The War of Independence ended in 1949 with tremendous achievements for the young state. Many areas were captured and the IDF emerged victorious. After the war, there was great hope that that had been the last war. However, the Arabs did not accept the reality of the State of Israel.
After the War of Independence
The Arabs did not accept their loss in the War of Independence, nor did they accept the existence of the State of Israel. They demanded that Israel return to the lines of the Partition Plan of November 1947 and that the refugees return to their homes. Actually, the Arab-Israeli struggle still continued on all the fronts: military, political and economic. On the political front, the Arabs absolutely refused to recognize the State of Israel. When Israeli leaders spoke at the U.N., Arab diplomats got up and left; negotiations weren’t conducted with Israel. On the economic front, Israeli products were boycotted. Not only didn’t they buy Israeli products, but they also tried to pressure other countries not to trade with Israel. On the security/military front, infiltrators began to cross the borders into Israel..
The aims of the infiltrations were theft, looting, smuggling and terror. It was hard to Israel’s long borders and the settlements along it. The situation in the IDF was also difficult. After the War of Independence, the soldiers returned to their homes. Ben Gurion disbanded the Palmach, and the IDF was, in fact, an army of immigrants. The fortitude and determination of the War of Independence ebbed. The army suffered losses.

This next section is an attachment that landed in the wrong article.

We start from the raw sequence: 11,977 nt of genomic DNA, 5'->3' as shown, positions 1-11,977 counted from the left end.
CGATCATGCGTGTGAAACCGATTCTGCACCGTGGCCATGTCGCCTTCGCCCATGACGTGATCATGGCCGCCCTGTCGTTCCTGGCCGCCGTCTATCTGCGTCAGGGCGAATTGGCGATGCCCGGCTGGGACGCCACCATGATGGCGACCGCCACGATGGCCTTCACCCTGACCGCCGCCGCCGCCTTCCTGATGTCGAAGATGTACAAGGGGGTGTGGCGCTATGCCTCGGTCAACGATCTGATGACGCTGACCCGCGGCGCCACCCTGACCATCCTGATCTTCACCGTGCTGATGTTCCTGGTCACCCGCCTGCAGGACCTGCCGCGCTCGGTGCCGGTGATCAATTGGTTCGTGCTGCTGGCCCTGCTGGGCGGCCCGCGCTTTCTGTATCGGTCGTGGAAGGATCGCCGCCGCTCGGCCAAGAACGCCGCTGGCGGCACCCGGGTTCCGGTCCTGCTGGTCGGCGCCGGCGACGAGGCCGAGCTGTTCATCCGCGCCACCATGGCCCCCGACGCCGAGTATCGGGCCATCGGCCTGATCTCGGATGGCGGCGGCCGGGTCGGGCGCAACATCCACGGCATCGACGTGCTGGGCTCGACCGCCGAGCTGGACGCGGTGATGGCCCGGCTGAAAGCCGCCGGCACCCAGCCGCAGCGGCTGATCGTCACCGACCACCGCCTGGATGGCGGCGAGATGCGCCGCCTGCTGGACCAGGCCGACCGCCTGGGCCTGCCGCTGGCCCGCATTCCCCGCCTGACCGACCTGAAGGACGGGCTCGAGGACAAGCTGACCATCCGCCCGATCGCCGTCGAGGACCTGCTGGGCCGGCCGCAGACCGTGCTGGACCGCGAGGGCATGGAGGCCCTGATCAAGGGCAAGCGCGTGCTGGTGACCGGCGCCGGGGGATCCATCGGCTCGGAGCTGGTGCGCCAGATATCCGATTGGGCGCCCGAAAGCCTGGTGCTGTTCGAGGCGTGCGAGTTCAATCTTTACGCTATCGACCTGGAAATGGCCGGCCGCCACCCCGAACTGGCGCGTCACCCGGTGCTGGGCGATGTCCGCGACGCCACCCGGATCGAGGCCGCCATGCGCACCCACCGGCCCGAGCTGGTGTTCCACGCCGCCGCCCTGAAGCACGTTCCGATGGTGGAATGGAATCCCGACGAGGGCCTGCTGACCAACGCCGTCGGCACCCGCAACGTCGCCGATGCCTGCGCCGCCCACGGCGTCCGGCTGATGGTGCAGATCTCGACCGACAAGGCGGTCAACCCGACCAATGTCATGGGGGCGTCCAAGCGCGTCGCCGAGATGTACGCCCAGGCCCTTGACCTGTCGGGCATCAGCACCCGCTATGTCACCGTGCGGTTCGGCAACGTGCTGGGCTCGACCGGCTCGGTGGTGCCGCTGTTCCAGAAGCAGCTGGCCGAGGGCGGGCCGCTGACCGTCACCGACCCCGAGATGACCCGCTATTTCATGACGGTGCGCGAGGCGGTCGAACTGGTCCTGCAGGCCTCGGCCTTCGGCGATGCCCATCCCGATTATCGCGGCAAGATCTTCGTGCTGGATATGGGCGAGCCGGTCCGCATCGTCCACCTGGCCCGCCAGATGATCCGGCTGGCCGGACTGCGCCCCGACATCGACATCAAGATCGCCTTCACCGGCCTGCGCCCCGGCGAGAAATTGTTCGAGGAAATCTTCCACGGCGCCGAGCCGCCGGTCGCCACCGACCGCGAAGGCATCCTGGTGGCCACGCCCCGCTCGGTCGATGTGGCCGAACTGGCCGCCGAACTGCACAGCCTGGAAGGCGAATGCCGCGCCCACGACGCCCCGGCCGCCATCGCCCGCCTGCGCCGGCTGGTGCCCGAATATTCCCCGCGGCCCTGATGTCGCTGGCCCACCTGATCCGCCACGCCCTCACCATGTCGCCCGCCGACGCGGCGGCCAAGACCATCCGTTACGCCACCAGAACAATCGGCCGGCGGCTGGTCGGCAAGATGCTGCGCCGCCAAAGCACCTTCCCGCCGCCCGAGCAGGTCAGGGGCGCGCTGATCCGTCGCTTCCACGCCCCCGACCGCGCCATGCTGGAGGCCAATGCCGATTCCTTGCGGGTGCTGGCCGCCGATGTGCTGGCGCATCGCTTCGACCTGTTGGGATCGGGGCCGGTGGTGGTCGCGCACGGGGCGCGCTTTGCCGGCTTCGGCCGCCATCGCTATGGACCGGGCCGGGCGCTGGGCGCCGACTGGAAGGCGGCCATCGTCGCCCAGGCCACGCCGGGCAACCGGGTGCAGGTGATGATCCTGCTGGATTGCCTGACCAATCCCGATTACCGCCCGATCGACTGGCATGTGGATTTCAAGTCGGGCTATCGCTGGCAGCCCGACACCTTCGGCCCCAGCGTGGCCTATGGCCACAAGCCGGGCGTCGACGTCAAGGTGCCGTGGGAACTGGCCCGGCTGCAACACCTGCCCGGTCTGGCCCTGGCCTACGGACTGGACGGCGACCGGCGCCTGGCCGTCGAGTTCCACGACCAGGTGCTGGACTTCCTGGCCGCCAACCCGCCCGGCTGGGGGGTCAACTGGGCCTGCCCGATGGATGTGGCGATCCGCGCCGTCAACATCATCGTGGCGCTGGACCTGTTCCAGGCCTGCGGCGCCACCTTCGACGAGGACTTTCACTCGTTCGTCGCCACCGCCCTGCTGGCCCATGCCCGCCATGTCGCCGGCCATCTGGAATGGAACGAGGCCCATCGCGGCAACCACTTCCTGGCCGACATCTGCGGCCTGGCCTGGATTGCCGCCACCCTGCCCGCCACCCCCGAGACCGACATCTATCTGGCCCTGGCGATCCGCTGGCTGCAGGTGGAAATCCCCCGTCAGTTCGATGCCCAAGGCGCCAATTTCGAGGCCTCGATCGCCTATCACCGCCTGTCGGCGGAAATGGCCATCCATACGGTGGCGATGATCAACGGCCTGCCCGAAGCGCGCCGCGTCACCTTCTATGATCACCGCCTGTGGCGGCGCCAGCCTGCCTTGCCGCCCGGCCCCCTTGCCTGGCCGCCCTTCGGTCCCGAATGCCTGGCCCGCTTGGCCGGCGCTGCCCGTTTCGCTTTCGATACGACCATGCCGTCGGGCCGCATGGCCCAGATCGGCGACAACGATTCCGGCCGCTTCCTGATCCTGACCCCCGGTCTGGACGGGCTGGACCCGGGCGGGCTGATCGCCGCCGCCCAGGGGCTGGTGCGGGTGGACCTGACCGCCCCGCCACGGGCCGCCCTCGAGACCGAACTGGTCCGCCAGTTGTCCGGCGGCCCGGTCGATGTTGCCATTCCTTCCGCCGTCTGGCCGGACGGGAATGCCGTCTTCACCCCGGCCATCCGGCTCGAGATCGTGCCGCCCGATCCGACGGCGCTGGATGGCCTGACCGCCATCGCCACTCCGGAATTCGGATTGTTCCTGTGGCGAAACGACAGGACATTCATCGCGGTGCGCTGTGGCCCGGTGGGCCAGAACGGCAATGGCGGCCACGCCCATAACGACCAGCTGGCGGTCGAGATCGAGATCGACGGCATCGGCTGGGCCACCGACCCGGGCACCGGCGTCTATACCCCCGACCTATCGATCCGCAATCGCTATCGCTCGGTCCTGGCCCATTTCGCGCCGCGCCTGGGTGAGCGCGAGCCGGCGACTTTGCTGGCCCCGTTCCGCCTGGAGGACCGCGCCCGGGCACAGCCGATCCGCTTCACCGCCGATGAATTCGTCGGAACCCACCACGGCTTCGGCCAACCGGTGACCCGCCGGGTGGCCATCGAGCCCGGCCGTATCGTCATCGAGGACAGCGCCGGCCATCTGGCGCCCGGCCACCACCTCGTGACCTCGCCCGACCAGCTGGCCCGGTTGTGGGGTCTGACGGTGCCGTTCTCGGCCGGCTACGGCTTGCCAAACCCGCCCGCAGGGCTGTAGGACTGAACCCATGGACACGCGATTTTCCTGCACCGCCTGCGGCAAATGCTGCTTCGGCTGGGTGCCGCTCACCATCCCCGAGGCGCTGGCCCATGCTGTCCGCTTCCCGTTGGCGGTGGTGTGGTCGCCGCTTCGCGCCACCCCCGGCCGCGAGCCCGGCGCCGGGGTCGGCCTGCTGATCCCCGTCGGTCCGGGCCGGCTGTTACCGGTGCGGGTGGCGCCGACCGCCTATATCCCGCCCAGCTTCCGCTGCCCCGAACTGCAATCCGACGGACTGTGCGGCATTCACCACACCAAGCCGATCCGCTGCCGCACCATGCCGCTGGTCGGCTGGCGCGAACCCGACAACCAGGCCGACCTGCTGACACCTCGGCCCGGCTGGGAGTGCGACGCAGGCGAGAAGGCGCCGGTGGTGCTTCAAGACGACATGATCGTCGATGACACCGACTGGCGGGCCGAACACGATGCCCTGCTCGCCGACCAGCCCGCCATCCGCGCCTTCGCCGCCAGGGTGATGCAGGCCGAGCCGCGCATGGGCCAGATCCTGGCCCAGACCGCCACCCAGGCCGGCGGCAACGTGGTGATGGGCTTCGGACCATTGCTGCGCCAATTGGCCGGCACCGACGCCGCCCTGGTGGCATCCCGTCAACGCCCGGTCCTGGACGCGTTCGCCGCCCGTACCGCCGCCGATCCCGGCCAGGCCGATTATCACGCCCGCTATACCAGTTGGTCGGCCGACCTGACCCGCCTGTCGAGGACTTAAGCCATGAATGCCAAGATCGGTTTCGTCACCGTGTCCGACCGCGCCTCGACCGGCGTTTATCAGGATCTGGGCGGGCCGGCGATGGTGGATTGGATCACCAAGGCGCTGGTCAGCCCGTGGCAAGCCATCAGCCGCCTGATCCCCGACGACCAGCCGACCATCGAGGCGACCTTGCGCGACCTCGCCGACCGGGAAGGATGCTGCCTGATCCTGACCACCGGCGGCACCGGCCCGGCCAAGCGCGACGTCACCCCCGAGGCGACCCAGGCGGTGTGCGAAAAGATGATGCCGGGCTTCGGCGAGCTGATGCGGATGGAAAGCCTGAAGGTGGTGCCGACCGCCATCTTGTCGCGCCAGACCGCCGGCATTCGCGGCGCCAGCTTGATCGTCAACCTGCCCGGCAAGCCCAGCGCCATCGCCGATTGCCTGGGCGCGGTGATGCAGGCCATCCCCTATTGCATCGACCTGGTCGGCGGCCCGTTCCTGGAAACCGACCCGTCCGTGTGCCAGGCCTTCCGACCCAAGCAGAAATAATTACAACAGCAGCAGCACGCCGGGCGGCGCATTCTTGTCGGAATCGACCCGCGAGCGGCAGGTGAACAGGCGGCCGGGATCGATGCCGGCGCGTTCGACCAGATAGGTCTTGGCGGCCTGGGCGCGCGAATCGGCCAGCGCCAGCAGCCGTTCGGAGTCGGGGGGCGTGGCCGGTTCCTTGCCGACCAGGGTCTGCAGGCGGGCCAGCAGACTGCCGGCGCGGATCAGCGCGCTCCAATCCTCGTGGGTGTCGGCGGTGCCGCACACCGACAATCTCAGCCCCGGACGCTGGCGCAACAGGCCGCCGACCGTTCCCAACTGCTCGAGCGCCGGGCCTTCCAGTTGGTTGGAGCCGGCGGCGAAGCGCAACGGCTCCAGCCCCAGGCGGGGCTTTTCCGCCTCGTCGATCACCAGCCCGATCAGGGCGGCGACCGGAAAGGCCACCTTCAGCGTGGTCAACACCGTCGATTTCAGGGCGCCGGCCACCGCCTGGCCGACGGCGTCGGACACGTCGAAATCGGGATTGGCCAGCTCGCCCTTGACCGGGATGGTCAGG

In 1953, Arik Sharon decided to establish Unit 101 – a very small force manned by elite soldiers, attached to the Parachutist Brigade. The unit was established in order to provide an answer to the problem of infiltration and to security problems facing the State of Israel.
Acts of Retaliation
The aim of the retaliatory acts was to deter and prevent the looting and terror of infiltrators. The guiding principle of the retaliatory acts was that the Arab states were responsible for the terror and therefore, the individual infiltrator was not the IDF’s target, rather the village and the country from which he came. The acts were usually carried out at night. Unit 101was a success and it brought a new spirit to the IDF. The retaliatory acts lifted the spirit of the nation, but it did not actually succeed in stopping the infiltrations and the terror. During the 1950s, the security situation continued to deteriorate because of two main reasons. First, Egypt signed a weapons deal with Czechoslovakia and large quantities of armaments began to pour into Egypt. Second, in 1955, Egypt’s President Nasser founded a unit of “fedayeen” (which means those who are willing to sacrifice themselves), a commando unit which committed acts of terror. During that period, Israel was caught in a vicious cycle: a terror attack, a retaliatory act, a terror attack, a retaliatory act. The State of Israel reached the conclusion that they must end this vicious cycle.